Guix and Elm, part 3: Deploying an Elm web application

This is the third in a series of articles on working with Elm in Guix. See the first article for an introduction. The outline is:

  1. packaging the Elm compiler
  2. developing Guix infrastructure for building Elm apps, and using this to package the Elm reactor, and the full Elm tool
  3. deploying an Elm web application on Guix System

In part 2 of this series, we ended up with a Guix package which outputs the compiled Javascript of our sample Elm applications:

$ cat puzzle-draw.scm
(define-module (puzzle-draw)

(define-public puzzle-draw-elm
    (name "puzzle-draw-elm")
    (version "current")
    (source "/home/rob/puzzle-draw/web")
    (build-system elm-application-build-system)
      `(#:elm-modules ((("Main.elm") . "web.js")))))

$ guix build -L . puzzle-draw-elm
$ ls /gnu/store/dd3i77nimvp17vgrak14yshd10mfm66c-puzzle-draw-elm-current

Below, we’ll figure out how to serve this up on Guix System via nginx:

  1. Wrap puzzle-draw-elm in a package puzzle-draw-frontend that bundles a web server and static assets.
  2. Define a Shepherd service to run that web server.
  3. Configure the system to hook this server up to nginx, and redeploy it.

A full package for the puzzle-draw web application

puzzle-draw comes with a web server executable that serves a backend API next to static content: src/serve/Main.hs, so we’ll go ahead and package the two together. Alternatively, we might package the static files separately from the backend API, and hook both up to the public-facing web server independently below.

Let’s assume we’ve packaged puzzle-draw already as a Haskell project. Part 1 goes into details of how to do that with the example of the elm tool.

(define-public puzzle-draw
    (name "puzzle-draw")
    (version "current")
    (source "/home/rob/puzzle-draw")
    (build-system haskell-build-system)
     "Creating graphics for pencil puzzles")
     "puzzle-draw is a library and tool for drawing pencil puzzles using Diagrams.
    It aims to provide a utility layer on top of Diagrams to help with drawing arbitrary
    puzzles, and to support several specific puzzles types In addition, it includes
    functionality for parsing puzzle data from a YAML file format.")
    (license license:expat)))

Then we can combine puzzle-draw-elm and puzzle-draw by providing a builder script to the trivial build system:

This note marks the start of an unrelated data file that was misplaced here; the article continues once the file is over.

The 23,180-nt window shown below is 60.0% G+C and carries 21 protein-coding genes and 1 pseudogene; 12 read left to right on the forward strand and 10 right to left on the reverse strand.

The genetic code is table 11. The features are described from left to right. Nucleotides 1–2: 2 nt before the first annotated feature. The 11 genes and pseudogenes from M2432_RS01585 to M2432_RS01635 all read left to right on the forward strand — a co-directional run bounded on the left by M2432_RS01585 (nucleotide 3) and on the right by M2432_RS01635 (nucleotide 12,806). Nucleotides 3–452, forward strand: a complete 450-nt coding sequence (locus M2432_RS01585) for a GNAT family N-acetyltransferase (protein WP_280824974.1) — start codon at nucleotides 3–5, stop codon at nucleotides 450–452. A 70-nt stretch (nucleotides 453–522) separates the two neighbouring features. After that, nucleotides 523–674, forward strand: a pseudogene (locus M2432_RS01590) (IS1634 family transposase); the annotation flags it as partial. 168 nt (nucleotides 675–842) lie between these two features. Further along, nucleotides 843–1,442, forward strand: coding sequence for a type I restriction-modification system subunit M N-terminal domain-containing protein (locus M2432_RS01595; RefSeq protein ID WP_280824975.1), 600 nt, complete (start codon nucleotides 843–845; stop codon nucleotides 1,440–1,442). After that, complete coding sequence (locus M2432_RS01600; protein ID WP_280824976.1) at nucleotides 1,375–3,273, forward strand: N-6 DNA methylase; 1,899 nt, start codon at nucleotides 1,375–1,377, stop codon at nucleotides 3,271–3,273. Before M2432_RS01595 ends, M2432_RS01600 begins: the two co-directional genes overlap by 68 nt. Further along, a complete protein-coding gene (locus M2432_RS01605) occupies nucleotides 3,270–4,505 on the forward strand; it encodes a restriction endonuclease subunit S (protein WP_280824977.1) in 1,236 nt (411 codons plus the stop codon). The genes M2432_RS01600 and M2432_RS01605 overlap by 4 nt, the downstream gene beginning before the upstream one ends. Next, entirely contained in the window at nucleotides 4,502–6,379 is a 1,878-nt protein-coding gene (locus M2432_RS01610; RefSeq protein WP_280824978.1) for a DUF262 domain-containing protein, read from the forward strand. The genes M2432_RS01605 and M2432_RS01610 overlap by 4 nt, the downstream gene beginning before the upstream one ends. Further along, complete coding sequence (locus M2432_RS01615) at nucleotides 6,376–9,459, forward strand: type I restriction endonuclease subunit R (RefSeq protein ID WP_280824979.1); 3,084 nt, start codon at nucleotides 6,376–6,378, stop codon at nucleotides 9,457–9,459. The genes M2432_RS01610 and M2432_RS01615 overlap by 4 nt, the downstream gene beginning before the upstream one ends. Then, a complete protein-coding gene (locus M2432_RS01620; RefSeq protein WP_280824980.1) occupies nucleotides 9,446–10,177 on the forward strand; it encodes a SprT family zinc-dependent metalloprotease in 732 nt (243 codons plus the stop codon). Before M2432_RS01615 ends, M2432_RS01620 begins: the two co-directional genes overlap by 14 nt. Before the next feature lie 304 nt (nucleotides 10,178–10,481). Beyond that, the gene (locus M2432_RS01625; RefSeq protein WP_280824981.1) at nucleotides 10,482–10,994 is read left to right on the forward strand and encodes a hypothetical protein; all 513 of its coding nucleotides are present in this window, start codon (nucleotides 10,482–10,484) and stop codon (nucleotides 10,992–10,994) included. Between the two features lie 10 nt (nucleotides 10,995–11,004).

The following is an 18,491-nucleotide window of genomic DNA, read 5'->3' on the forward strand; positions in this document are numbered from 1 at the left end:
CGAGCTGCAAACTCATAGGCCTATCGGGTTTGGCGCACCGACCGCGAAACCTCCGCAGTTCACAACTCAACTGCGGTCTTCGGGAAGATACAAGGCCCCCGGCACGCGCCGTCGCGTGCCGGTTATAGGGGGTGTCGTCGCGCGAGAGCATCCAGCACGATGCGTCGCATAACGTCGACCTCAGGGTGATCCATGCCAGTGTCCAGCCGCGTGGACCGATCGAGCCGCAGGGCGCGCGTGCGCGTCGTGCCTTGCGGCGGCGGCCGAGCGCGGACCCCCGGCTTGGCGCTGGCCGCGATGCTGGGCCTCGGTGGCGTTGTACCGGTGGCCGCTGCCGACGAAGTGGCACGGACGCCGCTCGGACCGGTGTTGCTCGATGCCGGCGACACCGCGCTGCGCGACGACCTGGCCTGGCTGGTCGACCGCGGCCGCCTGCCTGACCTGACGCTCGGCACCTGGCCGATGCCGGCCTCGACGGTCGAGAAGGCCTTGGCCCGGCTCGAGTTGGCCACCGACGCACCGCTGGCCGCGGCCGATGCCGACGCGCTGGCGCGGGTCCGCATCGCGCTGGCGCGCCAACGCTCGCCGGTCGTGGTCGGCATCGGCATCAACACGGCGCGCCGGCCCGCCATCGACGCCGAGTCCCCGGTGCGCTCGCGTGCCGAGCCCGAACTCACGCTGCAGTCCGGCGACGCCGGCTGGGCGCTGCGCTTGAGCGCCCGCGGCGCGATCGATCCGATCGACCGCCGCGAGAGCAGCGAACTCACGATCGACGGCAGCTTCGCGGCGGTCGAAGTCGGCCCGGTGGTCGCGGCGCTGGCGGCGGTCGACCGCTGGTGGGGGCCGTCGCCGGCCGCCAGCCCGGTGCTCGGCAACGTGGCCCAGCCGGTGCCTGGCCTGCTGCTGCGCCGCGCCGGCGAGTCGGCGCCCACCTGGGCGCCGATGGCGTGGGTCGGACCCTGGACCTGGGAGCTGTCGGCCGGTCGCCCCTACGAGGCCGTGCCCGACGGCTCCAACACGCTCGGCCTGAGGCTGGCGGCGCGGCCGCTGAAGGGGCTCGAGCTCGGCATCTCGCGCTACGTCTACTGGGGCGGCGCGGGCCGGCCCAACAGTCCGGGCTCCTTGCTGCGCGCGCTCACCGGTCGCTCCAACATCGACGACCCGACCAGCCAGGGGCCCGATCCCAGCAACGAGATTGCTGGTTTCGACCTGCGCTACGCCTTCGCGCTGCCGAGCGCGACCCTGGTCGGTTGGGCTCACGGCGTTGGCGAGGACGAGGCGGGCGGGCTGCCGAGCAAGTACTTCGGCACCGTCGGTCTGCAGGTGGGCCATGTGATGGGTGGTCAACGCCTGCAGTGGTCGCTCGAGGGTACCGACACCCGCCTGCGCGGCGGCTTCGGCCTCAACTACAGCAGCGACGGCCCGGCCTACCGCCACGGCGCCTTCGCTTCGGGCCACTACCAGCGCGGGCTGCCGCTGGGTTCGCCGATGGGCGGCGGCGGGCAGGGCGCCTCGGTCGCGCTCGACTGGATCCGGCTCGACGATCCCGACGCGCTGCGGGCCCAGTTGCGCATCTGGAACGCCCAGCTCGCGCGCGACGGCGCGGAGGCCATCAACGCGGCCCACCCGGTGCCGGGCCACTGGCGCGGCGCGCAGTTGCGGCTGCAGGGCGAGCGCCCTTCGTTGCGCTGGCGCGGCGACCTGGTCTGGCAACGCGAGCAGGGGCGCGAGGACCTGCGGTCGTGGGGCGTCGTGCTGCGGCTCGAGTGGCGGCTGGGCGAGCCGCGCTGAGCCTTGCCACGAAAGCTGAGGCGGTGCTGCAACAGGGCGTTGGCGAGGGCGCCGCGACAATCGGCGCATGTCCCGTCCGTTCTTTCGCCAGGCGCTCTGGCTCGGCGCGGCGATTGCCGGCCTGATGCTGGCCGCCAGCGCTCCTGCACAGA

(define-public puzzle-draw-frontend
    (name "puzzle-draw-frontend")
    (version "current")
    (source "/home/rob/puzzle-draw")
    (build-system trivial-build-system)
     `(("puzzle-draw" ,puzzle-draw)
       ("bash" ,bash)))
     `(("puzzle-draw-elm" ,puzzle-draw-elm)))
     `(#:modules ((guix build utils))
         (use-modules (guix build utils))
         (let* ((elm (assoc-ref %build-inputs "puzzle-draw-elm"))
                (draw (assoc-ref %build-inputs "puzzle-draw"))
                (source (assoc-ref %build-inputs "source"))
                (bash (assoc-ref %build-inputs "bash"))
                (out (assoc-ref %outputs "out")))
           (copy-recursively (string-append source "/static") (string-append out "/static"))
           (copy-recursively (string-append source "/tests/examples") (string-append out "/tests/examples"))
           (copy-recursively elm (string-append out "/static"))
            (string-append draw "/bin/servepuzzle")
            (string-append out "/bin"))
           (setenv "PATH" (string-append (getenv "PATH") ":" bash "/bin"))
           (wrap-program             (string-append out "/bin/servepuzzle")
             `("PUZZLE_DRAW_ROOT" ":" = (,out)))))))
    (description #f)
    (synopsis #f)
    (license #f)
    (home-page #f)))

The trivial build system does nothing but run its builder argument. That’s a Guile script that has access to source, inputs and output directory, as well as any explicitly provide Guile modules.

We provide both puzzle-draw and puzzle-draw-elm as inputs, as well as bash since we’ll generate a wrapper shell script via wrap-program that will reference it.

Guix always provides us with a Guile interpreter; via the modules argument, we instruct it to make the (guix build utils module available to our script.

The script itself then merely copies our various ingredients to the output path, before wrapping servepuzzle in a shell-script that sets an environment variable to let the server know where to find its static files.

A puzzle-draw Shepherd service

The GNU Shepherd is Guix System’s init. It’s a Guile daemon originating as dmd with GNU Hurd.